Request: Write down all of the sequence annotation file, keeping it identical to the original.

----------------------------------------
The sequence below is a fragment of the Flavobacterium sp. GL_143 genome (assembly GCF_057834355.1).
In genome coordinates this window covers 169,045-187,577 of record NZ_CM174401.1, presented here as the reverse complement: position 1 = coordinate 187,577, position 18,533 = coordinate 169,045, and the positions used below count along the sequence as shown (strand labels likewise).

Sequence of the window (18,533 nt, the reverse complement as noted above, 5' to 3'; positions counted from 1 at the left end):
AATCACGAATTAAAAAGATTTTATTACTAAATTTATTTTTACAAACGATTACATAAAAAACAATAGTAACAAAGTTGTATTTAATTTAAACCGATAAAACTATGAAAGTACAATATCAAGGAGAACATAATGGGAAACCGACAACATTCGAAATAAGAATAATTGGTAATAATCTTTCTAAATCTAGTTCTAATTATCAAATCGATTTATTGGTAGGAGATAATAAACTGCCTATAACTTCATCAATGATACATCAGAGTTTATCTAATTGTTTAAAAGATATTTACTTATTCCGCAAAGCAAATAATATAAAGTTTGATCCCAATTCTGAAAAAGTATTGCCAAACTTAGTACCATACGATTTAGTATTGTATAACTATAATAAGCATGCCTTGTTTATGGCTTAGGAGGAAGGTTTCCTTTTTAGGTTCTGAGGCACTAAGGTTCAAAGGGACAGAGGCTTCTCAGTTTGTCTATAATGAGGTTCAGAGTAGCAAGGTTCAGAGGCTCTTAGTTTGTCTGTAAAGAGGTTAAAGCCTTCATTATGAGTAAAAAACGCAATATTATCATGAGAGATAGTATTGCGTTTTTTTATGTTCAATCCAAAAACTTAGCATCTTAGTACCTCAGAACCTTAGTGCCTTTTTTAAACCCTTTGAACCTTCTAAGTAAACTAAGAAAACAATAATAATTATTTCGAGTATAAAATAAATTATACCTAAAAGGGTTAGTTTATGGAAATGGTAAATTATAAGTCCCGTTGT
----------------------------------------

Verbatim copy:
The sequence below is a fragment of the Flavobacterium sp. GL_143 genome (assembly GCF_057834355.1).
In genome coordinates this window covers 169,045-187,577 of record NZ_CM174401.1, presented here as the reverse complement: position 1 = coordinate 187,577, position 18,533 = coordinate 169,045, and the positions used below count along the sequence as shown (strand labels likewise).

Sequence of the window (18,533 nt, the reverse complement as noted above, 5' to 3'; positions counted from 1 at the left end):
AATCACGAATTAAAAAGATTTTATTACTAAATTTATTTTTACAAACGATTACATAAAAAACAATAGTAACAAAGTTGTATTTAATTTAAACCGATAAAACTATGAAAGTACAATATCAAGGAGAACATAATGGGAAACCGACAACATTCGAAATAAGAATAATTGGTAATAATCTTTCTAAATCTAGTTCTAATTATCAAATCGATTTATTGGTAGGAGATAATAAACTGCCTATAACTTCATCAATGATACATCAGAGTTTATCTAATTGTTTAAAAGATATTTACTTATTCCGCAAAGCAAATAATATAAAGTTTGATCCCAATTCTGAAAAAGTATTGCCAAACTTAGTACCATACGATTTAGTATTGTATAACTATAATAAGCATGCCTTGTTTATGGCTTAGGAGGAAGGTTTCCTTTTTAGGTTCTGAGGCACTAAGGTTCAAAGGGACAGAGGCTTCTCAGTTTGTCTATAATGAGGTTCAGAGTAGCAAGGTTCAGAGGCTCTTAGTTTGTCTGTAAAGAGGTTAAAGCCTTCATTATGAGTAAAAAACGCAATATTATCATGAGAGATAGTATTGCGTTTTTTTATGTTCAATCCAAAAACTTAGCATCTTAGTACCTCAGAACCTTAGTGCCTTTTTTAAACCCTTTGAACCTTCTAAGTAAACTAAGAAAACAATAATAATTATTTCGAGTATAAAATAAATTATACCTAAAAGGGTTAGTTTATGGAAATGGTAAATTATAAGTCCCGTTGT